Susan Shelby Magoffin

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Dox:

Susan Shelby Magoffin
Susan Shelby Magoffin.jpg
Born Susan Shelby
30 July 1827
Danville, Kentucky
Died 26 October 1855(1855-10-26) (aged 28)
St. Louis, Missouri
Nationality United States
Known for Down the Santa Fe Trail and into Mexico: the diary of Susan Shelby

Susan Shelby Magoffin (30 July 1827 – 26 October 1855) was the wife of a trader from the United States who traveled on the Santa Fe Trail in the late 1840s. The diary in which she recorded her experiences has been used extensively as a source for histories of the time.[1]

Biography[edit]

Susan Shelby was born into a wealthy family on 30 July 1827 on their plantation near Danville, Kentucky. Her grandfather was Isaac Shelby, a hero of the American Revolutionary War and the first governor of Kentucky. On 25 November 1845, when aged eighteen, she married Samuel Magoffin. Samuel was the son of an Irish immigrant who had prospered in Kentucky. Samuel and his brother James Wiley Magoffin had been active in the Santa Fe trade since the 1820s, travelling widely in the United States and Mexico and gaining considerable wealth. James became U.S. consul at Saltillo in 1828 and married the daughter of a prominent Chihuahua merchant in 1830.[1]

Samuel Magoffin took his bride with him, travelling in as much comfort as possible, on the next trading journey, leaving Independence, Missouri on 10 June 1846.[2] According to Susan Magoffin, their outfit included "fourteen big wagons with six yoke each, one baggage wagon with two yoke, one dearborn with two mules (this concern carries my maid) our own carriage with two more mules, and two men on mules driving the loose stock."[3] They brought a maid, a cook and a coop of live chickens with them.[4] Susan thought she was the first "American lady" to have made the trip.[1]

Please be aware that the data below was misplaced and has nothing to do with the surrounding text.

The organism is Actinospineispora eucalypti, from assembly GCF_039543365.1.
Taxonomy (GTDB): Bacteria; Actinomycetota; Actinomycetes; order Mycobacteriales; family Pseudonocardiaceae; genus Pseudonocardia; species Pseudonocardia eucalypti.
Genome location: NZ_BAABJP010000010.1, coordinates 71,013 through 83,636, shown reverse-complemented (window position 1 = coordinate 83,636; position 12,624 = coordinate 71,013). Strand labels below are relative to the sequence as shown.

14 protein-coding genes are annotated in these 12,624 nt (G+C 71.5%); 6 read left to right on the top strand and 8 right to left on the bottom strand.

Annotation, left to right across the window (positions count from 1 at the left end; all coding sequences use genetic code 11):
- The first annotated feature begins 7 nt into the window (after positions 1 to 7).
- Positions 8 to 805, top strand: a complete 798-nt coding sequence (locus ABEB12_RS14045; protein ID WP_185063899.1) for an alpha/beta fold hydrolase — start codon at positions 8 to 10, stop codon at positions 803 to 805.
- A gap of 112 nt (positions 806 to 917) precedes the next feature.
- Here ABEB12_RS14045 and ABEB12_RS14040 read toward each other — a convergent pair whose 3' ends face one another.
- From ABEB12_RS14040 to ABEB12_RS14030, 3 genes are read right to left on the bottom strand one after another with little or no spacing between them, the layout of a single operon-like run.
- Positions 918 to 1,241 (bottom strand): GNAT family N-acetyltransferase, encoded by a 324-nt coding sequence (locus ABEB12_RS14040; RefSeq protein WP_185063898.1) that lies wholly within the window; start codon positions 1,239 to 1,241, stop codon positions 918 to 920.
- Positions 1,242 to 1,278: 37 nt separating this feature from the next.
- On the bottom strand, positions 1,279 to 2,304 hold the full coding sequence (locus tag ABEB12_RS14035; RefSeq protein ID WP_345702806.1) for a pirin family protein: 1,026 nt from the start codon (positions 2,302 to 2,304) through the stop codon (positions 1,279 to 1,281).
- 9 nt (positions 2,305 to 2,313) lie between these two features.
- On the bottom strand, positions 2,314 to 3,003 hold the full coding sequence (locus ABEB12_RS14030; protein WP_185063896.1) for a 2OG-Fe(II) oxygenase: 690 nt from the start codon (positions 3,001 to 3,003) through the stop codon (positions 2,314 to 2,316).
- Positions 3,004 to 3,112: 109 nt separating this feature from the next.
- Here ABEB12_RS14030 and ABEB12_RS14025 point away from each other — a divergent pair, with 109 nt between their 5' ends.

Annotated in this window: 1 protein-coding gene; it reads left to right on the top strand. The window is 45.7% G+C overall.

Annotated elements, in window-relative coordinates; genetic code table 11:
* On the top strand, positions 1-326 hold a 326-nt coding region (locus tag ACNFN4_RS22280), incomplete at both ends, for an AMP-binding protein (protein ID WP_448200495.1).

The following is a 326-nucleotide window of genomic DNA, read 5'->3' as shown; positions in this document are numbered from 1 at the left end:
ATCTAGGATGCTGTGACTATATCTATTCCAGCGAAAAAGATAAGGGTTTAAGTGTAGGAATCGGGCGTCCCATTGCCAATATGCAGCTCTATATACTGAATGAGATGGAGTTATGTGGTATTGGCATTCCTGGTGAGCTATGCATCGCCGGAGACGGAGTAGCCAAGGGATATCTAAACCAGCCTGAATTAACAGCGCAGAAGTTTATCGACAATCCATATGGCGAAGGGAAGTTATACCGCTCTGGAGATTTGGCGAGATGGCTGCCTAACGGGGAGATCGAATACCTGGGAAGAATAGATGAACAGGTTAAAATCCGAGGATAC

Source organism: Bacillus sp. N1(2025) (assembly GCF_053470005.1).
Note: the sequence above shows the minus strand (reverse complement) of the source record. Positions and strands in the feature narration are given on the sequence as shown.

On 31 July 1846 Susan Magoffin suffered a miscarriage at Bent's Fort, just after her nineteenth birthday. The Magoffins reached Santa Fe, New Mexico on 31 August 1846. From there, they headed south to El Paso del Norte, Chihuahua and Saltillo. Susan's health began to suffer from the hardships of the journey. While sick with yellow fever in Matamoros, Chihuahua, Susan Magoffin gave birth to a son, who did not survive.[2] The Magoffins returned to Kentucky in 1848, where a daughter was born in 1851. In 1852 they moved to Barrett's Station, near to Kirkwood, Missouri, where Samuel bought a large estate. Susan's health had been irreparably damaged by the hardships of the Santa Fe expedition. A second daughter was born in 1855. Susan died soon after, on 26 October 1855, and was buried in St. Louis, Missouri.[1]

Susan Magoffin shared the common Anglo-American prejudices of the time about Indians and Mexicans, at first assuming they were primitive and brutish, but was quick to adapt her views as she came to know them better.[2] Thus she was astonished that an Indian woman who gave birth to a healthy child then went to the river half an hour later to bathe herself and her baby, and repeated this practice each day. She said "No doubt many ladies in civilized life are ruined by too careful treatments during childbirth, for this custom of the hethen is not known to be disadvantageous, but it is a 'hethenish custom.'"[5] She said, "I did think the Mexicans were as void of refinement, judgement etc. as the dumb animals till I heard one of them say 'bonita muchachita' [pretty little girl]! And now I have reason and certainly a good one for changing my opinion; they are certainly a very quick and intelligent people."[6] When she reached El Paso del Norte, Susan was greatly impressed with the civilized manners and learning of her Mexican hosts.[7]

Journal[edit]

Susan Magoffin's journal covers the journey from its start until 8 September 1847. The Magoffins traveled along the Santa Fe trail and down into Mexico in the wake of the invading United States army during the Mexican–American War (1846-1848). It is an invaluable source of information on the conditions of the time, the people and the events, often providing a unique woman's perspective.[2]

Across the plains[edit]

Sante Fe Trail